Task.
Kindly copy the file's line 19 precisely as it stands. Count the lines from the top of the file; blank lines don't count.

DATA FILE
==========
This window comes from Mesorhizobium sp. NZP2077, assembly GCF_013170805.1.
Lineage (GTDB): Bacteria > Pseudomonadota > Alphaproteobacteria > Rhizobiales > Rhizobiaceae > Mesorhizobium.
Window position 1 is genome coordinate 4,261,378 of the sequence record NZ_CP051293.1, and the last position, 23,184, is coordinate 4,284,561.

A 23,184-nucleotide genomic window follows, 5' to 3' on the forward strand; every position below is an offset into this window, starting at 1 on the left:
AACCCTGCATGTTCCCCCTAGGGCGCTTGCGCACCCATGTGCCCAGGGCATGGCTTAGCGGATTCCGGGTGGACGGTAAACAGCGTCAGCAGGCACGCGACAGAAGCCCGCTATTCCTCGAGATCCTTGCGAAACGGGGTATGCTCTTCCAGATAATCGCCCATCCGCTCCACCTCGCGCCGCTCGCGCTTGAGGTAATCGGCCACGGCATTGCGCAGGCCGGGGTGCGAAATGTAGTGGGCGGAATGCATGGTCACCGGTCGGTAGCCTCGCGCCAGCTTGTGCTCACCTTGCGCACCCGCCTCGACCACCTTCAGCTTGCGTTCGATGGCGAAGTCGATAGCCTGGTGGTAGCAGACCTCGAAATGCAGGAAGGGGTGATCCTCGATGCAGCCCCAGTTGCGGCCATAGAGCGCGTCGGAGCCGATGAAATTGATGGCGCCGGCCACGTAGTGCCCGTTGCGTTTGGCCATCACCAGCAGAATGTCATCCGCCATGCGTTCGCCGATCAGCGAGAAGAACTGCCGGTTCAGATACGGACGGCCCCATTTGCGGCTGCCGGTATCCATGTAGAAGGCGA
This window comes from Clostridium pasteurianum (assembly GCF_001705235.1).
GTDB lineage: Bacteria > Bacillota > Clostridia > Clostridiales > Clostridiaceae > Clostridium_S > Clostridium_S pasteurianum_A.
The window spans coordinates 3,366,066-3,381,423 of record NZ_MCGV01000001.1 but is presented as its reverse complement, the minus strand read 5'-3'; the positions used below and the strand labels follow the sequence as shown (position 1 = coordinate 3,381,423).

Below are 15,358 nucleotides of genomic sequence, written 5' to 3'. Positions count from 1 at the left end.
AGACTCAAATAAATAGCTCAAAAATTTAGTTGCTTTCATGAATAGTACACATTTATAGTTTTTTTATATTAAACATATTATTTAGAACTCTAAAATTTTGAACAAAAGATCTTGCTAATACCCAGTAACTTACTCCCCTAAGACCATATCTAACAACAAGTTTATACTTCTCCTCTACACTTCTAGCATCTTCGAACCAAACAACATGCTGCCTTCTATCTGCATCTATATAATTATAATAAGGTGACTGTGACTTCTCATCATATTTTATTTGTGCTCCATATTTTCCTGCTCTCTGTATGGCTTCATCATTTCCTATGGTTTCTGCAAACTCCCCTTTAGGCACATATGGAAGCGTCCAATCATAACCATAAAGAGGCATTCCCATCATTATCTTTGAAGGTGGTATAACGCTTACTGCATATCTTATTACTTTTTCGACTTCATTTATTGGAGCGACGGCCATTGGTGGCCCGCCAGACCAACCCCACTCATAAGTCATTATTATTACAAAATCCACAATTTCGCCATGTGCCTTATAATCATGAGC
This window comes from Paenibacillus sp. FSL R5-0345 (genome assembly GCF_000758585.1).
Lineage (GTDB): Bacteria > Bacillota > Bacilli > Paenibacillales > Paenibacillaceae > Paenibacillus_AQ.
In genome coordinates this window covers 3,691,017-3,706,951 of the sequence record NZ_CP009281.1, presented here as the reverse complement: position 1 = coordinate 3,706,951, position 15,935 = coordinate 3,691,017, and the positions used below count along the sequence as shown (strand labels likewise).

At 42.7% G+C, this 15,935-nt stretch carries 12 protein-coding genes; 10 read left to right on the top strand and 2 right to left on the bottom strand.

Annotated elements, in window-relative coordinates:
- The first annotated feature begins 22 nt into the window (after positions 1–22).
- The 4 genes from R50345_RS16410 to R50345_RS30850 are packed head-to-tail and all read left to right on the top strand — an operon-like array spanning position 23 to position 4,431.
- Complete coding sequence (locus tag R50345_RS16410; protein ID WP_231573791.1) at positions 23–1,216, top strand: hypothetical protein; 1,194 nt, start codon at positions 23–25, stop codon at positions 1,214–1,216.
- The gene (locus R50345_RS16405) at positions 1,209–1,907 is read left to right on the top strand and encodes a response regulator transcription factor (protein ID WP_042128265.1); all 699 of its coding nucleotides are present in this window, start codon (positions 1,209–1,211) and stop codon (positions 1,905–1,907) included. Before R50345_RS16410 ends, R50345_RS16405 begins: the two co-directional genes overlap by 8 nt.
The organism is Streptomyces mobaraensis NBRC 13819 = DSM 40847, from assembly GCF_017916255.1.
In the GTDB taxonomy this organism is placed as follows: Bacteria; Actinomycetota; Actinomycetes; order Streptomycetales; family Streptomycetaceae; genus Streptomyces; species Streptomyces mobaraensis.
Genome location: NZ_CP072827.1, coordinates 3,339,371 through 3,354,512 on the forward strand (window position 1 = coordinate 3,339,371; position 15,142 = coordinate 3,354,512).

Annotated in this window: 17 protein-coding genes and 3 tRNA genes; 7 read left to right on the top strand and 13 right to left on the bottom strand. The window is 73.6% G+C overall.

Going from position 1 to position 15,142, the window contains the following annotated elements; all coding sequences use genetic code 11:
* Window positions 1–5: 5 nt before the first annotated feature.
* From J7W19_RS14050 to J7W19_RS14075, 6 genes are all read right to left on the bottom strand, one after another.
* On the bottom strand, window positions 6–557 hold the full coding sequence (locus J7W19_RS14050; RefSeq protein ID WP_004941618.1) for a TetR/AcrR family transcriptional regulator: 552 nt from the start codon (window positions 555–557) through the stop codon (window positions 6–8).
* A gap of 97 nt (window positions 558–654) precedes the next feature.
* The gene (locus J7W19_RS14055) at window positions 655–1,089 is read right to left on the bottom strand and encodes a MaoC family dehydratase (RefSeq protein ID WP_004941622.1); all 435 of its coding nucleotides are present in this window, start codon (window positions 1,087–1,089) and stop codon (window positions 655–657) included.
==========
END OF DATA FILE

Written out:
- The gene (locus R50345_RS16405) at positions 1,209–1,907 is read left to right on the top strand and encodes a response regulator transcription factor (protein ID WP_042128265.1); all 699 of its coding nucleotides are present in this window, start codon (positions 1,209–1,211) and stop codon (positions 1,905–1,907) included. Before R50345_RS16410 ends, R50345_RS16405 begins: the two co-directional genes overlap by 8 nt.